The Institute

IGSAD Logo The Institute for Genome Stability in Aging and Disease (IGSAD) is devoted to investigating the molecular mechanism of aging and chronic diseases. Aging is strongly correlated with a host of human pathologies, most prominently with cancer, inflammatory, cardiovascular and neurodegenerative diseases such as Alzheimer's and Parkinson's, as well as general functional decline. It is, therefore, of outstanding interest to further our understanding of the mechanisms underlying human aging and disease. DNA damage has been shown to play a central role both in cancer and, more recently, in aging. DNA damage can lead to genetic aberrations such as mutations that fuel cancer development. DNA damage can also interfere with transcription and replication leading to cell death, cellular senescence, and decline of cellular functionality. Consequently, stem cell compartments are deprived and differentiated cells degenerate.  To protect from these outcomes, eukaryotes have evolved the DNA damage response, a complex network of signaling and repair mechanisms. The DNA damage response spans across all cellular compartments ranging from epigenetic alterations to the disruption of metabolism and proteostasis, mitochondrial dysfunction and inflammation. The IGSAD aims to unravel the  molecular mechanism through which DNA damage promotes the aging process, causes cancer and age-related diseases. IGSAD scientists investigate DNA repair mechanisms that maintain the stability of the genome and how genome structure is maintained. We are using the genetic model organism Saccharomyces cerevisiae and Caenorhabditis elegans, mammalian disease models and human tissue cultures. IGSAD groups are associated with the CECAD excellence cluster of aging research, the University Hospital of Cologne, the Max Planck Institute for the Biology of Aging, and the German Aerospace Center (DLR).




Scientists from Cologne and Münster investigate how DNA damage triggers the development of age-related diseases / Results could help to prevent age-related diseases...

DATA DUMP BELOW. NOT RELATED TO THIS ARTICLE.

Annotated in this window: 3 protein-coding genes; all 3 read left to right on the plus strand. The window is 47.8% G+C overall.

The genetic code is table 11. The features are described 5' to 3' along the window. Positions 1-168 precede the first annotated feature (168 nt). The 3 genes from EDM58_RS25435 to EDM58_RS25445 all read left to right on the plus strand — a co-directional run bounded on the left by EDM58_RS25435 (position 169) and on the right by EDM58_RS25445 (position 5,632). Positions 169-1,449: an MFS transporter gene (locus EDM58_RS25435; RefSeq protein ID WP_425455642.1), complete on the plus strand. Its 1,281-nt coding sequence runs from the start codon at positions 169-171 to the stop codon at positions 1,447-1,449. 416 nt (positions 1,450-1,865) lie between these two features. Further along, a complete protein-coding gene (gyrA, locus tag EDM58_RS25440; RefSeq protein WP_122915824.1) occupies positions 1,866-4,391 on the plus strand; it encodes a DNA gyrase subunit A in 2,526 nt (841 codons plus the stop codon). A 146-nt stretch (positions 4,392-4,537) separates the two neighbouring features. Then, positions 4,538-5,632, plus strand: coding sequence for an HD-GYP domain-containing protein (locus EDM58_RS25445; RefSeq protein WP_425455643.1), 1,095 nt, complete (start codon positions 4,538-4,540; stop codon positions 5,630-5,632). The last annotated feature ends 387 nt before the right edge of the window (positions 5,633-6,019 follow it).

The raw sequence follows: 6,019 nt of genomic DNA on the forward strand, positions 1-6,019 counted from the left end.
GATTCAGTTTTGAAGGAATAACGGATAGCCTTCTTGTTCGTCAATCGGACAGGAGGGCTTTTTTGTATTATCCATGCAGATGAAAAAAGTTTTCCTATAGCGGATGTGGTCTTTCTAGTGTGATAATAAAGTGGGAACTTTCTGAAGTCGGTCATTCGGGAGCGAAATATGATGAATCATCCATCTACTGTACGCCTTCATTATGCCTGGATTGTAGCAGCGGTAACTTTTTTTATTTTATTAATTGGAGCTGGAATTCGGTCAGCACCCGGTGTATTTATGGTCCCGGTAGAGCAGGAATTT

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Densely packed DNA in female worms

Damage to the paternal genome of the nematode Caenorhabditis elegans cannot be repaired and is instead passed on to its offspring, while the female egg repairs or limits the damage / publication in 'Nature'....

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The Aging and Drug Discovery Conference (ARDD) 2022 is pleased to present Bjorn Schumacher from the University of Cologne, with the talk Genome Stability in Aging and disease....

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Meyer DH, Schumacher B.Nat Aging. 2024 May 9. doi: 10.1038/s43587-024-00619-x. Online ahead of print.PMID: 38724736...

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Ropert B, Gallrein C, Schumacher B.DNA Repair (Amst). 2024 Apr 16;138:103679. doi: 10.1016/j.dnarep.2024.103679. Online ahead of print.PMID: 38640601...

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Arvanitaki ES, Goulielmaki E, Gkirtzimanaki K, Niotis G, Tsakani E, Nenedaki E, Rouska I, Kefalogianni M, Xydias D, Kalafatakis I, Psilodimitrakopoulos S, Karagogeos D, Schumacher B, Stratakis E, Garinis GA.Proc Natl Acad Sci U S A. 2024 Apr 23;121(17):e2317402121. doi: 10.1073/pnas.2317402121. Epub...

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